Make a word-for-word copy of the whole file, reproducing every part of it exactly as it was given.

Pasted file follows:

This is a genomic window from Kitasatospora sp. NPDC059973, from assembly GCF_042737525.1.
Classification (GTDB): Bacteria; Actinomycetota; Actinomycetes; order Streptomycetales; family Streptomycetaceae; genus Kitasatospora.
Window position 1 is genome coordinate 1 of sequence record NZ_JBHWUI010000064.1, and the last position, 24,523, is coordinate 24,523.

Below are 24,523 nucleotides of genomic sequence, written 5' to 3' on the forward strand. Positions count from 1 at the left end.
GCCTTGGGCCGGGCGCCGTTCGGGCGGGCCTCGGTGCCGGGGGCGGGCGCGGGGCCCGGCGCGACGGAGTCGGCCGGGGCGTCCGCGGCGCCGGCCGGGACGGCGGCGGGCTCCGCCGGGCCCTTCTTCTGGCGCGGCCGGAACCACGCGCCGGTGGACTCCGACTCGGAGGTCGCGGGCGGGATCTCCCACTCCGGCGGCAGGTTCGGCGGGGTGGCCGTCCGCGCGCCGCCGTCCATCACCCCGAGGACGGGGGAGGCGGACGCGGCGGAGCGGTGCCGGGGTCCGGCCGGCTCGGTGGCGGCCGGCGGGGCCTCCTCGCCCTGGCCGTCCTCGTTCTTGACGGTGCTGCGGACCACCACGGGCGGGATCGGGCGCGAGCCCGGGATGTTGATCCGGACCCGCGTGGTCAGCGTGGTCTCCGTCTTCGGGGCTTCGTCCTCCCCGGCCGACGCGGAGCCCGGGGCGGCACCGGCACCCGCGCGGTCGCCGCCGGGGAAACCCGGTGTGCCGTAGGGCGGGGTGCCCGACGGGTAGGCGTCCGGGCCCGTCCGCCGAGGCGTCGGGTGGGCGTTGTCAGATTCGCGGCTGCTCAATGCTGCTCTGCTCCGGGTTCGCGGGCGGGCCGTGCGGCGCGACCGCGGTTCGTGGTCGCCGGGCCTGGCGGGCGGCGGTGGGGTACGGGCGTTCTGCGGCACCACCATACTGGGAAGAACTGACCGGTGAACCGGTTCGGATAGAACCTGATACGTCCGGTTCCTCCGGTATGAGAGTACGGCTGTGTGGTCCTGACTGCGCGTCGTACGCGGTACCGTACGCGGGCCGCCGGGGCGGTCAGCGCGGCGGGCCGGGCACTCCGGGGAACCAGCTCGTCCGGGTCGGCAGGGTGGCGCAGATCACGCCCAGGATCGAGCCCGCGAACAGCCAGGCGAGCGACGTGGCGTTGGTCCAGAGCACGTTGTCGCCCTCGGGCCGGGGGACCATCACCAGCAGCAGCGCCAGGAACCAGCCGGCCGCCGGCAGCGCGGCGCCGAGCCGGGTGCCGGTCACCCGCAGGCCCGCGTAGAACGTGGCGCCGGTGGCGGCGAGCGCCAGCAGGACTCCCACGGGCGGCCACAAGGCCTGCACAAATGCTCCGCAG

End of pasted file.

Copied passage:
This is a genomic window from Kitasatospora sp. NPDC059973, from assembly GCF_042737525.1.
Classification (GTDB): Bacteria; Actinomycetota; Actinomycetes; order Streptomycetales; family Streptomycetaceae; genus Kitasatospora.
Window position 1 is genome coordinate 1 of sequence record NZ_JBHWUI010000064.1, and the last position, 24,523, is coordinate 24,523.

Below are 24,523 nucleotides of genomic sequence, written 5' to 3' on the forward strand. Positions count from 1 at the left end.
GCCTTGGGCCGGGCGCCGTTCGGGCGGGCCTCGGTGCCGGGGGCGGGCGCGGGGCCCGGCGCGACGGAGTCGGCCGGGGCGTCCGCGGCGCCGGCCGGGACGGCGGCGGGCTCCGCCGGGCCCTTCTTCTGGCGCGGCCGGAACCACGCGCCGGTGGACTCCGACTCGGAGGTCGCGGGCGGGATCTCCCACTCCGGCGGCAGGTTCGGCGGGGTGGCCGTCCGCGCGCCGCCGTCCATCACCCCGAGGACGGGGGAGGCGGACGCGGCGGAGCGGTGCCGGGGTCCGGCCGGCTCGGTGGCGGCCGGCGGGGCCTCCTCGCCCTGGCCGTCCTCGTTCTTGACGGTGCTGCGGACCACCACGGGCGGGATCGGGCGCGAGCCCGGGATGTTGATCCGGACCCGCGTGGTCAGCGTGGTCTCCGTCTTCGGGGCTTCGTCCTCCCCGGCCGACGCGGAGCCCGGGGCGGCACCGGCACCCGCGCGGTCGCCGCCGGGGAAACCCGGTGTGCCGTAGGGCGGGGTGCCCGACGGGTAGGCGTCCGGGCCCGTCCGCCGAGGCGTCGGGTGGGCGTTGTCAGATTCGCGGCTGCTCAATGCTGCTCTGCTCCGGGTTCGCGGGCGGGCCGTGCGGCGCGACCGCGGTTCGTGGTCGCCGGGCCTGGCGGGCGGCGGTGGGGTACGGGCGTTCTGCGGCACCACCATACTGGGAAGAACTGACCGGTGAACCGGTTCGGATAGAACCTGATACGTCCGGTTCCTCCGGTATGAGAGTACGGCTGTGTGGTCCTGACTGCGCGTCGTACGCGGTACCGTACGCGGGCCGCCGGGGCGGTCAGCGCGGCGGGCCGGGCACTCCGGGGAACCAGCTCGTCCGGGTCGGCAGGGTGGCGCAGATCACGCCCAGGATCGAGCCCGCGAACAGCCAGGCGAGCGACGTGGCGTTGGTCCAGAGCACGTTGTCGCCCTCGGGCCGGGGGACCATCACCAGCAGCAGCGCCAGGAACCAGCCGGCCGCCGGCAGCGCGGCGCCGAGCCGGGTGCCGGTCACCCGCAGGCCCGCGTAGAACGTGGCGCCGGTGGCGGCGAGCGCCAGCAGGACTCCCACGGGCGGCCACAAGGCCTGCACAAATGCTCCGCAG